Friday, March 26, 2010

Liberty Park

It doesn't look like much, really. A tiny patch of grass, a couple of benches, a pair of trees. Nor are there great views to be had here, just parking facilities, the Albany bus terminal, and the back of Plaza Row with its fades ghosts signs for old blacksmith shops and electrical supplies.

But this lonely little green space on Hudson Avenue between Dallius and Liberty Streets is, in fact, Albany's oldest park.

Maps of Albany from 1848 identify it as a park and it can be outlined on maps going back as far as 1770. The park, known as Hudson Park (that name now refers to a neighborhood further uptown) and Diagonal Park, itself may date back to 1808.

Tradition also says that this was once the site of the Patroon's garden, part of the vast Rensselaerwyck "colonie" established in 1630 by Killiaen Van Rensselaer. Records from the late 1640s identify a three-year lease for a garden identified as being just north of "the ground where heretofore the trading house of the honorable patroon stood, and to the east of the churchyard." The patroon's house, which was destroyed by a flood in 1666, was occupied by Killiaen's son, Jeremias who was buried in said garden in 1674.

However, the well-researched The Patroon's Garden and Liberty Park, Albany, New York by Paul R. Huey discounts the connection between the garden and the park.

Ownership of the land that became Liberty Park, however, can be traced to the Wendell family, whose mills stood along the Beaverkill within modern Lincoln Park, and later in part, by Benjamin Knower, a respected Albany businessman whose waterproof hat factory still stands in the village of Altamont. The Patroon's Garden and Liberty Park gives an exhaustive list of the many owners of the lots at the site over the years.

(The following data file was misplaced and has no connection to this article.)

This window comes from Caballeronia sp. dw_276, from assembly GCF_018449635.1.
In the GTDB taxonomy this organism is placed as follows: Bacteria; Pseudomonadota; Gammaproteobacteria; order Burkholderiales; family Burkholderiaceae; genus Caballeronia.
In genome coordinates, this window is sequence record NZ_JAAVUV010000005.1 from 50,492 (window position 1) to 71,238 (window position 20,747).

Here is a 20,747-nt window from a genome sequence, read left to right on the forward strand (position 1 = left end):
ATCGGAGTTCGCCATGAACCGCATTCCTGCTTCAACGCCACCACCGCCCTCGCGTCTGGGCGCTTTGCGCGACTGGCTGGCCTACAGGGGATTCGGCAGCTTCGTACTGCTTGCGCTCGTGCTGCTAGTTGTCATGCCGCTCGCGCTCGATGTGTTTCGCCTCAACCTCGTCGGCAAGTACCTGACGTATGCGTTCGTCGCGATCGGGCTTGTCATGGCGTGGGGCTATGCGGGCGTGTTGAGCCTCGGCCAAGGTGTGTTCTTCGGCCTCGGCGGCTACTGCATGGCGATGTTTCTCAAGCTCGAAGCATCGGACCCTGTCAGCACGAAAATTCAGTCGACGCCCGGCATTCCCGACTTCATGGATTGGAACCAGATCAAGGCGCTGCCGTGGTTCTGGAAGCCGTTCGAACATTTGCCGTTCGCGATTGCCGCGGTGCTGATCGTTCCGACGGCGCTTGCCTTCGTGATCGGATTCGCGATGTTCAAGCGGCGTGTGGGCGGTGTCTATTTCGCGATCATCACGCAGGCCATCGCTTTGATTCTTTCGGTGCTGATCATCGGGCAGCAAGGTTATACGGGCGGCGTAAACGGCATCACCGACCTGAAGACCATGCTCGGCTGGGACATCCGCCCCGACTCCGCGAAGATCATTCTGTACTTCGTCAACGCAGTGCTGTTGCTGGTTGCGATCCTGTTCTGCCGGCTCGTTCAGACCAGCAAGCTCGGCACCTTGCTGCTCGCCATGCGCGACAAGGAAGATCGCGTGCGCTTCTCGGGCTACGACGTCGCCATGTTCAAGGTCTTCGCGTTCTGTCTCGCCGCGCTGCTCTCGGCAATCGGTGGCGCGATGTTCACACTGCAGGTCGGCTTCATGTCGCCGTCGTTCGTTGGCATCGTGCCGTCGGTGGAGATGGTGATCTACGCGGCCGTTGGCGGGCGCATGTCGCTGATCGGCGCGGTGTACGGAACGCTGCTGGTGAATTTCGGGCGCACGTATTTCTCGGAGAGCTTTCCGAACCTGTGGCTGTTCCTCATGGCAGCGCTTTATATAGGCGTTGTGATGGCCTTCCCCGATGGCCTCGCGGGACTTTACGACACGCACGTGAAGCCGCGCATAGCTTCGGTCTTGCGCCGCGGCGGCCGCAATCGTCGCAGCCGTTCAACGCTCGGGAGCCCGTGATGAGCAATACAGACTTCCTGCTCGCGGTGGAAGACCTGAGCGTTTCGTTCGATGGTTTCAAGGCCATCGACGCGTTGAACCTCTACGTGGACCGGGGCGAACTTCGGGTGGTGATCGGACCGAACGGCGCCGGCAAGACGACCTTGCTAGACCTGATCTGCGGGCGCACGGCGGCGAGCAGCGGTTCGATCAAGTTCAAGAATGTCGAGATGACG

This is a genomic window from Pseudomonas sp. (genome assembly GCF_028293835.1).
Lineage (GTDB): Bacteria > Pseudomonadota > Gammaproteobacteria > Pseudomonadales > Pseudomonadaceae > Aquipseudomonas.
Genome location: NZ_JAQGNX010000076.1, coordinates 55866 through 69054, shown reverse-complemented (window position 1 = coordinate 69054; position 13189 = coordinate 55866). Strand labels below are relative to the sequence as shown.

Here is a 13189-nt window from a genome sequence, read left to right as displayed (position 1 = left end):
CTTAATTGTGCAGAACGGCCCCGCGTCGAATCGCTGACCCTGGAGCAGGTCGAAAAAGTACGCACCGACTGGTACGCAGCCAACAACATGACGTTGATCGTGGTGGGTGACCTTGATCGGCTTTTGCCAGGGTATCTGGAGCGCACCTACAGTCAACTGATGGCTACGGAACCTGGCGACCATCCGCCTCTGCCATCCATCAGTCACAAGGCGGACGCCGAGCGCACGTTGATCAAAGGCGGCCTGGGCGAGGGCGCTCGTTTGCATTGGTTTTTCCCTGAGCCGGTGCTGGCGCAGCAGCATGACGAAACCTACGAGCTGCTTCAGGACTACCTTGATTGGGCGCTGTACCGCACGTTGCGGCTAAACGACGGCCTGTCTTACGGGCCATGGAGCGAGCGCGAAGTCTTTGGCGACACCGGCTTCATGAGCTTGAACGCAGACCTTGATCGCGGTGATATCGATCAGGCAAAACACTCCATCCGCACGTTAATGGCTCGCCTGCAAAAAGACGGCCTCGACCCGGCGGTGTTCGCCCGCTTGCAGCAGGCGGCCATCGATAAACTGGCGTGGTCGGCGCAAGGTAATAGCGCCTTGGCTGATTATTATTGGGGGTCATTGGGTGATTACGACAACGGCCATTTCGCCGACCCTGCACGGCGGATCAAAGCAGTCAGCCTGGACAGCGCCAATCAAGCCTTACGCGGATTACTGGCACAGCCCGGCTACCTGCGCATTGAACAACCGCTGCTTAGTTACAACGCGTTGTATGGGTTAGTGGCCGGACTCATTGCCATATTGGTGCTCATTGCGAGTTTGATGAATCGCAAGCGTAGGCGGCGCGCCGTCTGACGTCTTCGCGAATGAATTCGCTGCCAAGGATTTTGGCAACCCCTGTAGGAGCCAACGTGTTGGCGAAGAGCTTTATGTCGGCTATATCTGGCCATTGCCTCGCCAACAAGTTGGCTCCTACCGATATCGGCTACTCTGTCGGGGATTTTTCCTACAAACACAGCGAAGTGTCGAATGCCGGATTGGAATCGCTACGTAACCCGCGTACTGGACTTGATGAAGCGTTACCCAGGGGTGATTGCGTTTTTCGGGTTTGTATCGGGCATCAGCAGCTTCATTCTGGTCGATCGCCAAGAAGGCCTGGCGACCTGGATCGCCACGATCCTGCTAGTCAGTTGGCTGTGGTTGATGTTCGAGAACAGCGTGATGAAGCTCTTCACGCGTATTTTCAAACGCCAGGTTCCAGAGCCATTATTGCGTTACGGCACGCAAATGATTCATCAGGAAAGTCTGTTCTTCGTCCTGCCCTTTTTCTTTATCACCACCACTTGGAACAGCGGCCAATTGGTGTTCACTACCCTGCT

Also of note is the proximity of this park to the oldest house in the city of Albany, the Van Ostrande-Radcliff House just a few yards north at 48 Hudson Avenue. Indeed, the archeological remnants of other 18th-century buildings may still preserved beneath Liberty Park itself since the land has been comparatively undisturbed for so long and one can only hope that this significance will be respected when plans for the nearby Albany Convention Center move forward!

Saturday, March 20, 2010

On Broadway

Bicentennial plaque affixed to the Old Post Office and Federal Building on Broadway at the foot of State Street.

Monday, March 15, 2010

Upcoming at the AIHA

On March 21, the Albany Institute of History & Art will be hosting the Muhhekunnetuk Family Day Festival.

The day's events will include a 2 p.m. performance of the Gunstwork Puppet Theatre's play, Four Wishes, and a lecture - The Two Hendricks - Unraveling A Mohawk Mystery - by Eric Hindraker.

For additional information, please see the AIHA's site.

Sunday, March 14, 2010

Lincoln Park Plaque

Plaque at the base of a tree just behind the tennis courts at Lincoln Park. It's interesting to note that this plaque stands in a park named for President Lincoln while there is a park named for President Washington just a stone's throw away.

Friday, March 12, 2010

Roof Collapse At Third Precinct

According to a story posted this afternoon by CBS Albany, part of the roof of the historic Third Precinct building on North Pearl Street has collapsed. The collapse now threatens the long-vacant building as other parts of the structure may have to be torn down to prevent further hazards.

The Historic Albany Foundation has long identified this distinctive former police station as an endangered property. The dark brick and white-glazed terra cotta building is just several blocks north of the Palace Theatre and was designed by Walter Van Guysling who also designed the Hudson River Day Line Office and the R.H. Wing building on lower Broadway.

The photo above was taken last September.

Edited - The Times Union has a more detailed article on the collapse at the building.

TU - Historic police station collapses, fate uncertain

Thursday, March 11, 2010

Lydius Corner

The northeast corner of State and Pearl Streets. The storefront space above this plaque most recently housed the Fusion Cafe and is now being prepped for a Subway sandwich shop to move in.

The corner was named for a fur trader, John Lydius, who own a house here in the 18th century, as well as a residence in Montreal.